Column: How to talk to your kids about coronavirus

Most children have already heard about coronavirus, but many are scared and confused. It’s important for children to be well informed and have fact-based information.

Here is some advice from Joselin Joma, M.D., a pediatrician with Ascension Medical Group:

  • Stay calm and be well informed.
  • If your child asks about something and you don’t know the answer, say so. Use the question as a chance to find out together. Check the Centers for Disease Control and Prevention (CDC) website for up-to-date, reliable information about coronavirus (COVID-19).
  • Take cues from your child, invite them to tell you anything they may have heard from family or friends.
  • Keep your own anxiety in check. If you are feeling anxious or panicked, that is not the appropriate time to discuss what may be happening with your kids.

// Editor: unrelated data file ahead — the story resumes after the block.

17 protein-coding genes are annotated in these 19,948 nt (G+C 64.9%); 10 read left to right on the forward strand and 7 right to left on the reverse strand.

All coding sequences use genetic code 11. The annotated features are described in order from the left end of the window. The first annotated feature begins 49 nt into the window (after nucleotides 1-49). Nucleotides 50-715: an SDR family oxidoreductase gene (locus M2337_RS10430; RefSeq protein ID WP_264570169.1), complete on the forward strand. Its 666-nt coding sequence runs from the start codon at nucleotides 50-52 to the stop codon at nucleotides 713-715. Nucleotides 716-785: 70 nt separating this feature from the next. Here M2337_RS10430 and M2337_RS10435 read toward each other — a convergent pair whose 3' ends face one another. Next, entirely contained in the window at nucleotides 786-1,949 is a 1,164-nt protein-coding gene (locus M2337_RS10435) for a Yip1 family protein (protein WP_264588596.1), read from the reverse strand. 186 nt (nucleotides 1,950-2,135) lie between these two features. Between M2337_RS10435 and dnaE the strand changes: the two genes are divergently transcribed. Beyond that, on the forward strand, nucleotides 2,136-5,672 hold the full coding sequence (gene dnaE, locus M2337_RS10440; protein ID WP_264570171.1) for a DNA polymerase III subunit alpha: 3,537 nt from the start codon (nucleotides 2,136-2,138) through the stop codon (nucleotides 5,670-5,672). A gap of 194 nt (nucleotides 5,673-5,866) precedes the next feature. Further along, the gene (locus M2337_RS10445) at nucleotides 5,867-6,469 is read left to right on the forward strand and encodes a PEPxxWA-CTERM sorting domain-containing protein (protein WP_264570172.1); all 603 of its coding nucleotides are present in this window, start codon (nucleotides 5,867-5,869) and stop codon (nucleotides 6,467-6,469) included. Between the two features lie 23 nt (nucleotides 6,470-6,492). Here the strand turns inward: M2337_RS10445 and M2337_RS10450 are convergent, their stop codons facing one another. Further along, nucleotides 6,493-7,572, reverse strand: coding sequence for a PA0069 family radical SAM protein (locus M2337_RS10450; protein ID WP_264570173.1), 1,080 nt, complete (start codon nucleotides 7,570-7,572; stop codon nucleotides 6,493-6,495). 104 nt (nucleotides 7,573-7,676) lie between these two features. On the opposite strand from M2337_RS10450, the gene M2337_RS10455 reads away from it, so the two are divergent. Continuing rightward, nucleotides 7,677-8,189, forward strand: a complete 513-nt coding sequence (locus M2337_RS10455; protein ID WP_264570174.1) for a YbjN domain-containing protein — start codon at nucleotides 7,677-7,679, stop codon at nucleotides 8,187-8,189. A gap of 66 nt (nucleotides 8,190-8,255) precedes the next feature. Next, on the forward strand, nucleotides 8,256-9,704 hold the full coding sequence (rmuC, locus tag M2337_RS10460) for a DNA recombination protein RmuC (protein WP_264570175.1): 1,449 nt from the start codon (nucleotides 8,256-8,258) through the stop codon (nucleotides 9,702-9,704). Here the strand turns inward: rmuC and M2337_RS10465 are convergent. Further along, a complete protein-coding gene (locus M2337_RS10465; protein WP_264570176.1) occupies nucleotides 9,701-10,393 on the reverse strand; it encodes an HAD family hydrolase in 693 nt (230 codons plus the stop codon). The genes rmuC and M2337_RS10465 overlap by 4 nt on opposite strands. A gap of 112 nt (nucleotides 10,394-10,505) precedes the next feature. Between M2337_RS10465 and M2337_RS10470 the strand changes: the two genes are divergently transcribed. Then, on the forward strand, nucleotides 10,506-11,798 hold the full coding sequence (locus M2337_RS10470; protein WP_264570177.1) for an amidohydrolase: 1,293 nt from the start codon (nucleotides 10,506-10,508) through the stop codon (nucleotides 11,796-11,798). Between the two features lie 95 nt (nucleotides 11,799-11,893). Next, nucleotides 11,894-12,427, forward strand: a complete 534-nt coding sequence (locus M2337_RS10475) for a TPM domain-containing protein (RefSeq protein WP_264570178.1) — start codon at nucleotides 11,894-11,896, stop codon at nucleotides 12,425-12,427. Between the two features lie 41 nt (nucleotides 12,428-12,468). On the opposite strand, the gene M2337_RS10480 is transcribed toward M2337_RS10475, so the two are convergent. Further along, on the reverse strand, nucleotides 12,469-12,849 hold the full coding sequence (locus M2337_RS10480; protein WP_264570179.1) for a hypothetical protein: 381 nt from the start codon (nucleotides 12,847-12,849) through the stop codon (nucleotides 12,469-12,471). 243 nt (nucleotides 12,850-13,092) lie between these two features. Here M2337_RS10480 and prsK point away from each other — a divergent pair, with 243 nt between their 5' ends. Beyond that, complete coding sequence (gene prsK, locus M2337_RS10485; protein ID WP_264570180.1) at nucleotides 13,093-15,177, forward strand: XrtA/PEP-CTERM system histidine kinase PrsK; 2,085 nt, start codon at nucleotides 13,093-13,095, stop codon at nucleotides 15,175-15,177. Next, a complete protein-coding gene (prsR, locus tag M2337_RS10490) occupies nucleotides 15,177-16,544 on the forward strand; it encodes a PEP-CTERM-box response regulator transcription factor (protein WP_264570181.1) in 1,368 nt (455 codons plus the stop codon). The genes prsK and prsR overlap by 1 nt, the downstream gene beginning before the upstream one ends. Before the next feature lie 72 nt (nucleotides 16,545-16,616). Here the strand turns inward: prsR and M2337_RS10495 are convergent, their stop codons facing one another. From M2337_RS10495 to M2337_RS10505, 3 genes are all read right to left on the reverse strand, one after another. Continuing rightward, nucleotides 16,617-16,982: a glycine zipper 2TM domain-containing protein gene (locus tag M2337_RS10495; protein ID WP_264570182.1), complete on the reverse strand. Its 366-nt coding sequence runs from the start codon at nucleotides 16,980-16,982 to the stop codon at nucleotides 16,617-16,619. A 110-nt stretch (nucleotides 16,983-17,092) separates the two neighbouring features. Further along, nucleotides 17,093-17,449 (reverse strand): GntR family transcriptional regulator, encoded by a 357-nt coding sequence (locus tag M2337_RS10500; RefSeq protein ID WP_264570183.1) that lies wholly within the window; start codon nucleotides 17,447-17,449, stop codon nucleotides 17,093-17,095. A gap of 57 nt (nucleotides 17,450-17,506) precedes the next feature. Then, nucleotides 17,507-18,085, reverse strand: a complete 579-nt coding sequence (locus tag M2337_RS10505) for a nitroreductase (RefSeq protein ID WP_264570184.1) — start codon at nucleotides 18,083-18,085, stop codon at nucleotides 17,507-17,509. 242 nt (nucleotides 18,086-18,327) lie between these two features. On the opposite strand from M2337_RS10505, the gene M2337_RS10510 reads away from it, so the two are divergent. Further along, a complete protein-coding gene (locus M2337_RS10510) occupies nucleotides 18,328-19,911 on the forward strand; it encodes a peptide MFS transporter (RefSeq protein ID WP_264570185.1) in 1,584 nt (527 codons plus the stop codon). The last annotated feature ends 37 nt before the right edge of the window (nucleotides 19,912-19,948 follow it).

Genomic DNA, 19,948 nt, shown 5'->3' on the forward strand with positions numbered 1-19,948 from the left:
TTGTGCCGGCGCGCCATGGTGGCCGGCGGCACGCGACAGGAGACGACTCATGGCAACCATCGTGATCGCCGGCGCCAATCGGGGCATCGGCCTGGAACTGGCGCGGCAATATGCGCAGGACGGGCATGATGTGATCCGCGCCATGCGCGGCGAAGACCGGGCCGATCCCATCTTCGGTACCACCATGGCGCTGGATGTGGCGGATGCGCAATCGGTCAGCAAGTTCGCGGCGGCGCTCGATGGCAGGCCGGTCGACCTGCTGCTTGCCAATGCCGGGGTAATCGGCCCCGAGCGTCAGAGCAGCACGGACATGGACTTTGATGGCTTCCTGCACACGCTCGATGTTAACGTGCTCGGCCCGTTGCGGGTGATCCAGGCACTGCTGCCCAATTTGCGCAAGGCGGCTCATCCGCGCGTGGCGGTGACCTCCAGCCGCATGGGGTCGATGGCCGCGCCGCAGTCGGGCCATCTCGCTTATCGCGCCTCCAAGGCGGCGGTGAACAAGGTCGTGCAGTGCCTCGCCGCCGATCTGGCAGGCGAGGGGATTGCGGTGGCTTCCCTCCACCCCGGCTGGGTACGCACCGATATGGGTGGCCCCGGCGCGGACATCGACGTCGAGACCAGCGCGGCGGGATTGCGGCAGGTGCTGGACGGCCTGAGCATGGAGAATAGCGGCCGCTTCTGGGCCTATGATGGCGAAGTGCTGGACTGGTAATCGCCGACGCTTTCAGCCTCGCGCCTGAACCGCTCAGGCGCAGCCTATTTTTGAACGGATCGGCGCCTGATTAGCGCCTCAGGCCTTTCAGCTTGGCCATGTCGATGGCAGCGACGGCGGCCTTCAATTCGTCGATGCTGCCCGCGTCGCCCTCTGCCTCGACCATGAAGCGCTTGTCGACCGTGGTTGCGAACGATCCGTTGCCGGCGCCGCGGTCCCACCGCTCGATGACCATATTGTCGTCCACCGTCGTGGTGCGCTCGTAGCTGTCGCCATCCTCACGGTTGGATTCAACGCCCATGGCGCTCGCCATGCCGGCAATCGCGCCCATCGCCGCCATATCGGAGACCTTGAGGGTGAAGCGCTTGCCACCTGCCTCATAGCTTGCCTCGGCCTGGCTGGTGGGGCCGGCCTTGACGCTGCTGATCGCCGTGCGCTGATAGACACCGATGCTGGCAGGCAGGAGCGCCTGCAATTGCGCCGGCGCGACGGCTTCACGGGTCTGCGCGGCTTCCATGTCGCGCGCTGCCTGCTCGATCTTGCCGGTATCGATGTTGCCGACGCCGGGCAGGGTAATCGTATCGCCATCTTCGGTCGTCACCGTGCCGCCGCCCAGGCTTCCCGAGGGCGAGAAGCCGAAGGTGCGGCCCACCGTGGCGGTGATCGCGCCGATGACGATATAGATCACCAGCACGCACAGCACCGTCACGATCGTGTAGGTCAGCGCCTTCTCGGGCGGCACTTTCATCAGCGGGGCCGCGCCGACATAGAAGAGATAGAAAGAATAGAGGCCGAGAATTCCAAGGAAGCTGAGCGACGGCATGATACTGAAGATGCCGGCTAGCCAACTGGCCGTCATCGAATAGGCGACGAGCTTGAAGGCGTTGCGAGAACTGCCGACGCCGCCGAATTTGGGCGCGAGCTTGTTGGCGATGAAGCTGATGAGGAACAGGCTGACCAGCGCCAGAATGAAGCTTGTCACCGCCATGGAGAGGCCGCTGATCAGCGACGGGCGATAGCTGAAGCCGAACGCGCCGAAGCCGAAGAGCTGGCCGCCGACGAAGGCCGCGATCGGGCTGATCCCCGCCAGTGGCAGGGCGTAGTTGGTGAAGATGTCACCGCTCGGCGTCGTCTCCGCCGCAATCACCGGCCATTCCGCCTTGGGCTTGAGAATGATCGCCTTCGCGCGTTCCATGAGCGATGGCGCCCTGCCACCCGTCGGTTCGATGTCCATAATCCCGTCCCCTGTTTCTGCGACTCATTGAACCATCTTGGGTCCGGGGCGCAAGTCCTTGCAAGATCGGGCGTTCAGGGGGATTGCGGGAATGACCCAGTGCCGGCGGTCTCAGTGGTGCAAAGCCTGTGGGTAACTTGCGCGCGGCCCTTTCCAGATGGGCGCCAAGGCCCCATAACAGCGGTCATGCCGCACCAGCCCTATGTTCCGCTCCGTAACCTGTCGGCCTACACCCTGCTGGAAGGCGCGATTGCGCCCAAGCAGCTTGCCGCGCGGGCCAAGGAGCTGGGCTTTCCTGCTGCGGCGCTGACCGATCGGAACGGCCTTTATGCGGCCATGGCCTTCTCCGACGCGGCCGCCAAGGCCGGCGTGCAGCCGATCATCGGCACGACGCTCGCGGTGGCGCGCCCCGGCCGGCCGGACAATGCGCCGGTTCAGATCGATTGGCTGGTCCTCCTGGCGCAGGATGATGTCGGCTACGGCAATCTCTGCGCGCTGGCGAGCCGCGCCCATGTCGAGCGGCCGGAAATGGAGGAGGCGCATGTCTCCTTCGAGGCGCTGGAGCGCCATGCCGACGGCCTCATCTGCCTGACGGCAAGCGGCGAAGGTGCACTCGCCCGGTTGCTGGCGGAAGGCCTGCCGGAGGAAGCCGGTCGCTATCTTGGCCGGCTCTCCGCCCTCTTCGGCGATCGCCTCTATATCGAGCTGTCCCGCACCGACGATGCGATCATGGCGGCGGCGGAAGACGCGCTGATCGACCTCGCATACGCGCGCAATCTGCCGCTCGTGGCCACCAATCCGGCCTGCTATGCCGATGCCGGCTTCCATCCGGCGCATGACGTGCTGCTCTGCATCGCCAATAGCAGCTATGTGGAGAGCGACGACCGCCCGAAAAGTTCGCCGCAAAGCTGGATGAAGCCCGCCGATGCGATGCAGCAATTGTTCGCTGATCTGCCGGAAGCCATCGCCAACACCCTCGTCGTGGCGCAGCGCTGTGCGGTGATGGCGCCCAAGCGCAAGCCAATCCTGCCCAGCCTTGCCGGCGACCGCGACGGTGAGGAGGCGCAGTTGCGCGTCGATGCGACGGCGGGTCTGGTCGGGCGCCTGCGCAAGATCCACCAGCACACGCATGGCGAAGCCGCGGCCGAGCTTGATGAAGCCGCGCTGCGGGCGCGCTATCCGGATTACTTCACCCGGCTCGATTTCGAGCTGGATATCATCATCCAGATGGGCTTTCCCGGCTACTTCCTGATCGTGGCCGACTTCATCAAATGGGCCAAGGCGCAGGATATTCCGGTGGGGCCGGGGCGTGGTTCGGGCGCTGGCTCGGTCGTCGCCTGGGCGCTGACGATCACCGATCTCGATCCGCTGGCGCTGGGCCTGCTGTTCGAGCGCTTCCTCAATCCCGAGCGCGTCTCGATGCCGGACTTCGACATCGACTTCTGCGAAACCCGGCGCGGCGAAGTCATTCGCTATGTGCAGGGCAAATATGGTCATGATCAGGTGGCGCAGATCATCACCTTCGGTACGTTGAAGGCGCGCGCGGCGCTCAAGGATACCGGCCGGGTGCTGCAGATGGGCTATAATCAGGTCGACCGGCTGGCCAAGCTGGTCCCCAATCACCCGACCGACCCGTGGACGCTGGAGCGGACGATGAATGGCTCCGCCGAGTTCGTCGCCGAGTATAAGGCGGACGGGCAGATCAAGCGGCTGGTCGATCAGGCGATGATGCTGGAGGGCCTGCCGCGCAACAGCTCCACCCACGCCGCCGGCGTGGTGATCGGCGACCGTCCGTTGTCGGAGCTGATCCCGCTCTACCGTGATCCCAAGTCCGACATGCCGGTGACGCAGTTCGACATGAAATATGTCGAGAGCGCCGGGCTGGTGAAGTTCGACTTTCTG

• Keep family routines in your household as close to normal as you can. Regular mealtimes and bedtimes are important
  • Give your child specific things they can do to feel in control.
  • Teach kids that washing their hands helps stop viruses from spreading to others. Remind kids to wash their hands with soap and water for 20 seconds (or the length of two “Happy Birthday” songs). Be a good role model and let your kids see you washing your hands often!
  • Teach children to cover their mouths with a tissue when they sneeze or cough and throw away the tissue immediately, or sneeze or cough into the bend of their elbow. Do not share food or drinks.
    Practice giving fist or elbow bumps instead of hugs or handshakes. Fewer germs are spread this way.
  • Try an at-home activity to visualize infection control or hand washing. You can use a bowl of water with some black pepper that can visualize how soap keeps germs, bacteria, and viruses away.

Joselin Joma, MD, is a pediatrician with Ascension Medical Group in Stevens Point